Since graduating from GC2, I regularly attend the Growing Club Graduates meet ups, and I have an ongoing business buddy.  That chance to receive and offer support to and from other amazing souls is worth more than anything for me.  We opened the Wagtail Deli Café in 2018 and have just started developing our Wagtail Kitchen brand.  I don’t think I would have the guts to do any of this without the Growing Club. 

I would always be happy to talk to anyone who is considering a Growing Club programme.  When something is this good, you’ve just got to share it. 

Visit: www.wagtailcatering.co.uk

You can read more of our fabulous Growing Club Stories here on our blog.

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Growing Club Stories

Janet Hampson

janet hampson

In the next in our series of blog posts introducing Growing Club women, we meet with Janet Hampson of JHPM to chat about taking the plunge into starting her own business and how The Growing Club has played a role in her success.

Janet first heard about The Growing Club online in Autumn 2018, when she saw an advert for ‘Crafty Women’; a course designed to support women who want to turn their art and craft skills into a viable business. “The big thing that caught my eye was that the training was being held in Morecambe, and not Lancaster,” Janet told us.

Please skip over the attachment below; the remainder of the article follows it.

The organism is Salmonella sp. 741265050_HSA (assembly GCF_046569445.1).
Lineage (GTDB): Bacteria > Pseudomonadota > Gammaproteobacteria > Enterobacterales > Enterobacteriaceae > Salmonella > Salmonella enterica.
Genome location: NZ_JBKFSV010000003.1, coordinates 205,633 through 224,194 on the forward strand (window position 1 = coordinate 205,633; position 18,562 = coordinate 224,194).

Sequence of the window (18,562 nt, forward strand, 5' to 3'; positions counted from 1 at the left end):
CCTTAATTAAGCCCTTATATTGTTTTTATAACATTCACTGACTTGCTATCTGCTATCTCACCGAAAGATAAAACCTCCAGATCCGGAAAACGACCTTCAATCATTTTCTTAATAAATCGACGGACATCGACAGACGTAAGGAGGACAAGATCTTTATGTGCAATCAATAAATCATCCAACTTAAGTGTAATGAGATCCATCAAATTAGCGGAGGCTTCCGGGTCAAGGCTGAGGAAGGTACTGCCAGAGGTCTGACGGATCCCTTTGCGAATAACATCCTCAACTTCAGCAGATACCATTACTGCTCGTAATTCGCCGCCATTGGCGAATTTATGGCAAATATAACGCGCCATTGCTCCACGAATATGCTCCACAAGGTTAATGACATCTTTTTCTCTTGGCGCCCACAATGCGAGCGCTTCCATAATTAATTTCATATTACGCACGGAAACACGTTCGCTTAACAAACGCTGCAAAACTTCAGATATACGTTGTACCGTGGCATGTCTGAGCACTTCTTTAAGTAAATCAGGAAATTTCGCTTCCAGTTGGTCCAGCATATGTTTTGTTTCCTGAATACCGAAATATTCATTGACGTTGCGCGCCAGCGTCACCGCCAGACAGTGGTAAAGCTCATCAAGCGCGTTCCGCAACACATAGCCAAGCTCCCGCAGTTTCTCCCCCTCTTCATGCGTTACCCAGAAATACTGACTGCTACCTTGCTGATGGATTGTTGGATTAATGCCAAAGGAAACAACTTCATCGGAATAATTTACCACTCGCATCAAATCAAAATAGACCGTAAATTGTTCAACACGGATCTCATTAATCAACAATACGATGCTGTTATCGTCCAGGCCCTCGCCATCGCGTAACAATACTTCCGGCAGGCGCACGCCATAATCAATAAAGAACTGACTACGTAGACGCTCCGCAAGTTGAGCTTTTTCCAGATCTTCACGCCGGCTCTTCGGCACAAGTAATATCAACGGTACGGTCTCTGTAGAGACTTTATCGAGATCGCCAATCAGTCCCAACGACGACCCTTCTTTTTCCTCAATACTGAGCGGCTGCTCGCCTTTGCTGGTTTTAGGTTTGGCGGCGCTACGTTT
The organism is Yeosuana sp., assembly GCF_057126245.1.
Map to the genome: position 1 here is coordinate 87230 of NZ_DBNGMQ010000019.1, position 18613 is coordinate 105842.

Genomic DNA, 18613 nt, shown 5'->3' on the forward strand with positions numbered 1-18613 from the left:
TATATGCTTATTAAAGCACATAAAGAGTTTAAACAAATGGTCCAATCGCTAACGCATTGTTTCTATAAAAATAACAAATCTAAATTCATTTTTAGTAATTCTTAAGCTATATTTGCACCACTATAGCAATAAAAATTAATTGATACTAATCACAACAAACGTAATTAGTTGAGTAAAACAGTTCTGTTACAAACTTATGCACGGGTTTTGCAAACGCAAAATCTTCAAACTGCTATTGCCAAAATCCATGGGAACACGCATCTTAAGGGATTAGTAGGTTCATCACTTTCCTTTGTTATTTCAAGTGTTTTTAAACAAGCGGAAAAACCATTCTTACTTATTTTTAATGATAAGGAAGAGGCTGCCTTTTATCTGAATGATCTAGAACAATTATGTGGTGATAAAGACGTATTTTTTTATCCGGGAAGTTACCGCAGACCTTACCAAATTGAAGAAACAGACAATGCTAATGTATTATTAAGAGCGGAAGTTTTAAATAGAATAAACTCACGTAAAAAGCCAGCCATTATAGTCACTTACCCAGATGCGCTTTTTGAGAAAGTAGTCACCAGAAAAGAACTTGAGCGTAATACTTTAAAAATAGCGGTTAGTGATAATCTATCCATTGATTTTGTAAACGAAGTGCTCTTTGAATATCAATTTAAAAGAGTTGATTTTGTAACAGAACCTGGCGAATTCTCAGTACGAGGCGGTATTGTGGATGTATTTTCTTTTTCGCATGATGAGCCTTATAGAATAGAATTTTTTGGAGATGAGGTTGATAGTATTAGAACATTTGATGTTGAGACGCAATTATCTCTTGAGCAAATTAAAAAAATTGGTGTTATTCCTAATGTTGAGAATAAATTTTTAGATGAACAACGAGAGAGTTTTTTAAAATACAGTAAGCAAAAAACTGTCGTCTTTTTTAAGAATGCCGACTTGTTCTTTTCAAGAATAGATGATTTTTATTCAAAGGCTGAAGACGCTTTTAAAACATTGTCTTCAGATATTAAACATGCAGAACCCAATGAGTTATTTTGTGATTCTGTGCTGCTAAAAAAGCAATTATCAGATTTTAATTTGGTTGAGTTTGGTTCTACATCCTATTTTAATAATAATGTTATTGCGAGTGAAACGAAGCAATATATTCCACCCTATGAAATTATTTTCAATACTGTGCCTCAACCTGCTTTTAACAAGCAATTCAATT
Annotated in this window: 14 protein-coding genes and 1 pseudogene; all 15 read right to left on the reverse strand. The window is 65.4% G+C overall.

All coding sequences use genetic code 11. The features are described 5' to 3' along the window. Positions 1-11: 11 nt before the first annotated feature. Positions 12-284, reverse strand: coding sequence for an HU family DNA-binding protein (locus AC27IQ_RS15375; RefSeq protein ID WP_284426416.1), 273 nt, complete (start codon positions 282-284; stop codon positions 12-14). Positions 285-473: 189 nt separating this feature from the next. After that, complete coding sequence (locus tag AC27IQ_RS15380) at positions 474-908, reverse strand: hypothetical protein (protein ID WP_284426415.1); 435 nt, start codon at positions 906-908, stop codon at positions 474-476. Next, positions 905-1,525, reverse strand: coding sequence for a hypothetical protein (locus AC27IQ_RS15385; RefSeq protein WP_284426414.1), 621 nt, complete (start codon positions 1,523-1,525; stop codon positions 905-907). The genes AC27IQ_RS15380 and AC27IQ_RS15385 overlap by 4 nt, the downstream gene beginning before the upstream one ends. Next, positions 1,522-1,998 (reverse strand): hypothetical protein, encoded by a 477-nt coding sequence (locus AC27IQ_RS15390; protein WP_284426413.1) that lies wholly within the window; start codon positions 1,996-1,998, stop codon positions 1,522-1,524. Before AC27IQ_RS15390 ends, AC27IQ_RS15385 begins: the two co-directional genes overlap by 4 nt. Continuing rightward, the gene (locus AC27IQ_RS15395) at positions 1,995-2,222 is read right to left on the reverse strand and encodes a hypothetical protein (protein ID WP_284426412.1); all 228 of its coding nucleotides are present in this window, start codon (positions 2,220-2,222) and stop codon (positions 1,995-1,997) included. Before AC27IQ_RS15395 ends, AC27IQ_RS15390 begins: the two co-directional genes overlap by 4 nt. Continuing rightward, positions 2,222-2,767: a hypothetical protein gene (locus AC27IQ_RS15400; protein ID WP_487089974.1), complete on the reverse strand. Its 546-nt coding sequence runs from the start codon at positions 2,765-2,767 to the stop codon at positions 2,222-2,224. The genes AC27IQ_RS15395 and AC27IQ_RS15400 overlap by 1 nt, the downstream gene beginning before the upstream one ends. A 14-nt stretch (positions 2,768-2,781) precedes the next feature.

“Once I learned that Crafty Women was just one element of what The Growing Club offers, I started to look at what else might be a good fit for me. I moved away from the idea of craft pretty soon. I realised that the answer to what I should do next was right under my nose.”

Bay Casting

Janet, whose background is in casting and who lives in Morecambe, was moved to start her extras agency, Bay Casting, when primetime ITV series ‘The Bay’ came to Morecambe for filming.

“The agency started by recruiting local people who wanted to be extras whilst I was still part of Crafty Women. The website went live in February 2019 and we got our first job – for Coronation Street – in May.”

Since then, Bay Casting has gone from strength to strength, and we are delighted that she has achieved the goal she originally set out with.

“We are now supplying extras to series 2 of The Bay. It’s now time to think about what happens next…”

As is the case for many women who run their own businesses, Janet has experienced the difficulties that working alone can bring, and shared with us how connecting with the Growing Club has helped her overcome some of these barriers.